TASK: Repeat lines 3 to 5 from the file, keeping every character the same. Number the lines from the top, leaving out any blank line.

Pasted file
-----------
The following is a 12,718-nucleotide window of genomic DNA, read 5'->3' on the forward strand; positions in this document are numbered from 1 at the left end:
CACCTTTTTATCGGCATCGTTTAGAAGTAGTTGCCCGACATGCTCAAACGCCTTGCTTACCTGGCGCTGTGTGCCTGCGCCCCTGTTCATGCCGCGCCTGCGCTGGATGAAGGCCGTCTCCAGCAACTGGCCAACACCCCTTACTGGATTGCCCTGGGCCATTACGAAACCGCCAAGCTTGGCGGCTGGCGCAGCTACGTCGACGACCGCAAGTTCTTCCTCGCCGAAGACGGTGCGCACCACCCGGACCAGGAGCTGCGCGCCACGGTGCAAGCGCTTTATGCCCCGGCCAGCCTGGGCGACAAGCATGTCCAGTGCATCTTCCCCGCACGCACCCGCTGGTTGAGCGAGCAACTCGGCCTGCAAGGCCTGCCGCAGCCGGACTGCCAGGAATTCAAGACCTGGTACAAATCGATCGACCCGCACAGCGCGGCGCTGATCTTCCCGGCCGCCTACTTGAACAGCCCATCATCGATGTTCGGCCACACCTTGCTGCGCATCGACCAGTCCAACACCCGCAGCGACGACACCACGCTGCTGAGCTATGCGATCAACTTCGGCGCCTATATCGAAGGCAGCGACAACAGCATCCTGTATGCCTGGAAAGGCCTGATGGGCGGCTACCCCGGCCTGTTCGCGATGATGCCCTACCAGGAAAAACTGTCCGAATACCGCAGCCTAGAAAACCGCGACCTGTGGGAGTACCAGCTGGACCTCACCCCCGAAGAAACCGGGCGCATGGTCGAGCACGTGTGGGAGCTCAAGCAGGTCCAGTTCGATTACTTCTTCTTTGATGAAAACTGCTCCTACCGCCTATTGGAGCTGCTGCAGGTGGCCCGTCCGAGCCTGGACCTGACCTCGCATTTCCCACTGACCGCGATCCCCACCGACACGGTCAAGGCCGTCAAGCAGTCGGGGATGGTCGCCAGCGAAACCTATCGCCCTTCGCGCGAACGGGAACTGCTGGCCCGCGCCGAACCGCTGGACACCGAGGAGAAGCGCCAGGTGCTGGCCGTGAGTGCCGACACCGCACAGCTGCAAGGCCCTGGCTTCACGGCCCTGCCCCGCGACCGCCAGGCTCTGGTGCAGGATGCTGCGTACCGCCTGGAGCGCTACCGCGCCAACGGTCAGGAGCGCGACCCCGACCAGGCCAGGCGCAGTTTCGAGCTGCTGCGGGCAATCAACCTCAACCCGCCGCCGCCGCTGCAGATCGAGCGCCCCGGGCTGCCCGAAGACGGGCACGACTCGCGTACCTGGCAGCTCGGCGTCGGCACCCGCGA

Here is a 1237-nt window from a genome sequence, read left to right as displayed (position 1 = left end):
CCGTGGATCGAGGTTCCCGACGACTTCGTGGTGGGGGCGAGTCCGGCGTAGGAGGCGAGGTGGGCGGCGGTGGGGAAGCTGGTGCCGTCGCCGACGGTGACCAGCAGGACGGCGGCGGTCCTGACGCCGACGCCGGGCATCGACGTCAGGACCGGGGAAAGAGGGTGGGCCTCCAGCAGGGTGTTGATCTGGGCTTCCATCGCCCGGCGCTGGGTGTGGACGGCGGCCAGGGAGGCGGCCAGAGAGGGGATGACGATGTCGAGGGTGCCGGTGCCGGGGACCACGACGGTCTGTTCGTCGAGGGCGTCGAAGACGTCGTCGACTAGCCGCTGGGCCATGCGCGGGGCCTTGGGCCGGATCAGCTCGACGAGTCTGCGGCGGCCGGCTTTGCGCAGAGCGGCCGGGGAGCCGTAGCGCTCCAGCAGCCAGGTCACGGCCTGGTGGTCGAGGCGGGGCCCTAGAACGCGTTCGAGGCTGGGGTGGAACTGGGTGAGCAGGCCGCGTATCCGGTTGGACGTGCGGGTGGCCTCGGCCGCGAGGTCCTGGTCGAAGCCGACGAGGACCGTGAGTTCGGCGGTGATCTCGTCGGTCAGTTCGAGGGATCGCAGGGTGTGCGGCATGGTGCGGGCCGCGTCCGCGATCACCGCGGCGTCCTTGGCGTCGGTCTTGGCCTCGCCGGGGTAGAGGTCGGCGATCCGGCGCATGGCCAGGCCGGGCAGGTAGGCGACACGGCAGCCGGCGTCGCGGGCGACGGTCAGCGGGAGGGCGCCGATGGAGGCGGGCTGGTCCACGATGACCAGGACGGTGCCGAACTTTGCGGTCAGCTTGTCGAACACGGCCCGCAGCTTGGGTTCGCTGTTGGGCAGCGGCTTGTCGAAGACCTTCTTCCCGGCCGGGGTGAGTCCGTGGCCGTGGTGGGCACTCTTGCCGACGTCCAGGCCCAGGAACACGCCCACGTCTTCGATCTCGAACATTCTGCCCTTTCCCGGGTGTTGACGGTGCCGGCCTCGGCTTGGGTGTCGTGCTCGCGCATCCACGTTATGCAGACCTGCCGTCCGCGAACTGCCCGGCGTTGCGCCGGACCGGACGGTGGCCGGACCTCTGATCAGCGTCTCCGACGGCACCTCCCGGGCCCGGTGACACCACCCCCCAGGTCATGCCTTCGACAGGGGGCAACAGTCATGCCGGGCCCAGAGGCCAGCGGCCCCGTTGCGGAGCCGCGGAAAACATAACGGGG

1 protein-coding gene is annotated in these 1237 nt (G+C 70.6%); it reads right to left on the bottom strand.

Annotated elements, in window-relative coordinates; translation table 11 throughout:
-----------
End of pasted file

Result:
Here is a 1237-nt window from a genome sequence, read left to right as displayed (position 1 = left end):
CCGTGGATCGAGGTTCCCGACGACTTCGTGGTGGGGGCGAGTCCGGCGTAGGAGGCGAGGTGGGCGGCGGTGGGGAAGCTGGTGCCGTCGCCGACGGTGACCAGCAGGACGGCGGCGGTCCTGACGCCGACGCCGGGCATCGACGTCAGGACCGGGGAAAGAGGGTGGGCCTCCAGCAGGGTGTTGATCTGGGCTTCCATCGCCCGGCGCTGGGTGTGGACGGCGGCCAGGGAGGCGGCCAGAGAGGGGATGACGATGTCGAGGGTGCCGGTGCCGGGGACCACGACGGTCTGTTCGTCGAGGGCGTCGAAGACGTCGTCGACTAGCCGCTGGGCCATGCGCGGGGCCTTGGGCCGGATCAGCTCGACGAGTCTGCGGCGGCCGGCTTTGCGCAGAGCGGCCGGGGAGCCGTAGCGCTCCAGCAGCCAGGTCACGGCCTGGTGGTCGAGGCGGGGCCCTAGAACGCGTTCGAGGCTGGGGTGGAACTGGGTGAGCAGGCCGCGTATCCGGTTGGACGTGCGGGTGGCCTCGGCCGCGAGGTCCTGGTCGAAGCCGACGAGGACCGTGAGTTCGGCGGTGATCTCGTCGGTCAGTTCGAGGGATCGCAGGGTGTGCGGCATGGTGCGGGCCGCGTCCGCGATCACCGCGGCGTCCTTGGCGTCGGTCTTGGCCTCGCCGGGGTAGAGGTCGGCGATCCGGCGCATGGCCAGGCCGGGCAGGTAGGCGACACGGCAGCCGGCGTCGCGGGCGACGGTCAGCGGGAGGGCGCCGATGGAGGCGGGCTGGTCCACGATGACCAGGACGGTGCCGAACTTTGCGGTCAGCTTGTCGAACACGGCCCGCAGCTTGGGTTCGCTGTTGGGCAGCGGCTTGTCGAAGACCTTCTTCCCGGCCGGGGTGAGTCCGTGGCCGTGGTGGGCACTCTTGCCGACGTCCAGGCCCAGGAACACGCCCACGTCTTCGATCTCGAACATTCTGCCCTTTCCCGGGTGTTGACGGTGCCGGCCTCGGCTTGGGTGTCGTGCTCGCGCATCCACGTTATGCAGACCTGCCGTCCGCGAACTGCCCGGCGTTGCGCCGGACCGGACGGTGGCCGGACCTCTGATCAGCGTCTCCGACGGCACCTCCCGGGCCCGGTGACACCACCCCCCAGGTCATGCCTTCGACAGGGGGCAACAGTCATGCCGGGCCCAGAGGCCAGCGGCCCCGTTGCGGAGCCGCGGAAAACATAACGGGG

1 protein-coding gene is annotated in these 1237 nt (G+C 70.6%); it reads right to left on the bottom strand.